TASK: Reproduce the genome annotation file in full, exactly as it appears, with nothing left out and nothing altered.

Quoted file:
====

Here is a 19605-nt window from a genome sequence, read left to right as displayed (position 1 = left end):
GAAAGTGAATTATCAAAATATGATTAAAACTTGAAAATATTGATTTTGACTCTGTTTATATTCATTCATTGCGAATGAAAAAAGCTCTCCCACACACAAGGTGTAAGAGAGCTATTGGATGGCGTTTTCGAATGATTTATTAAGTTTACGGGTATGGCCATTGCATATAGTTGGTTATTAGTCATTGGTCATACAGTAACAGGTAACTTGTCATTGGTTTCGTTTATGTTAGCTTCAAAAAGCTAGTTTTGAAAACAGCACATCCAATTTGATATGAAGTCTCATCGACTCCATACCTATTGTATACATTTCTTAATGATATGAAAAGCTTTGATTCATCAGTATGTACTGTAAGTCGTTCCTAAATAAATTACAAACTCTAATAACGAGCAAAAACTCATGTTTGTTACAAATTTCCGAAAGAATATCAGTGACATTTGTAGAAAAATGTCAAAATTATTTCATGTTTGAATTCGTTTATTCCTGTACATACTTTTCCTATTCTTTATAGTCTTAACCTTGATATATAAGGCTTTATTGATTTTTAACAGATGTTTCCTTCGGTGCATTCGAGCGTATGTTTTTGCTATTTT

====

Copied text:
Here is a 19605-nt window from a genome sequence, read left to right as displayed (position 1 = left end):
GAAAGTGAATTATCAAAATATGATTAAAACTTGAAAATATTGATTTTGACTCTGTTTATATTCATTCATTGCGAATGAAAAAAGCTCTCCCACACACAAGGTGTAAGAGAGCTATTGGATGGCGTTTTCGAATGATTTATTAAGTTTACGGGTATGGCCATTGCATATAGTTGGTTATTAGTCATTGGTCATACAGTAACAGGTAACTTGTCATTGGTTTCGTTTATGTTAGCTTCAAAAAGCTAGTTTTGAAAACAGCACATCCAATTTGATATGAAGTCTCATCGACTCCATACCTATTGTATACATTTCTTAATGATATGAAAAGCTTTGATTCATCAGTATGTACTGTAAGTCGTTCCTAAATAAATTACAAACTCTAATAACGAGCAAAAACTCATGTTTGTTACAAATTTCCGAAAGAATATCAGTGACATTTGTAGAAAAATGTCAAAATTATTTCATGTTTGAATTCGTTTATTCCTGTACATACTTTTCCTATTCTTTATAGTCTTAACCTTGATATATAAGGCTTTATTGATTTTTAACAGATGTTTCCTTCGGTGCATTCGAGCGTATGTTTTTGCTATTTT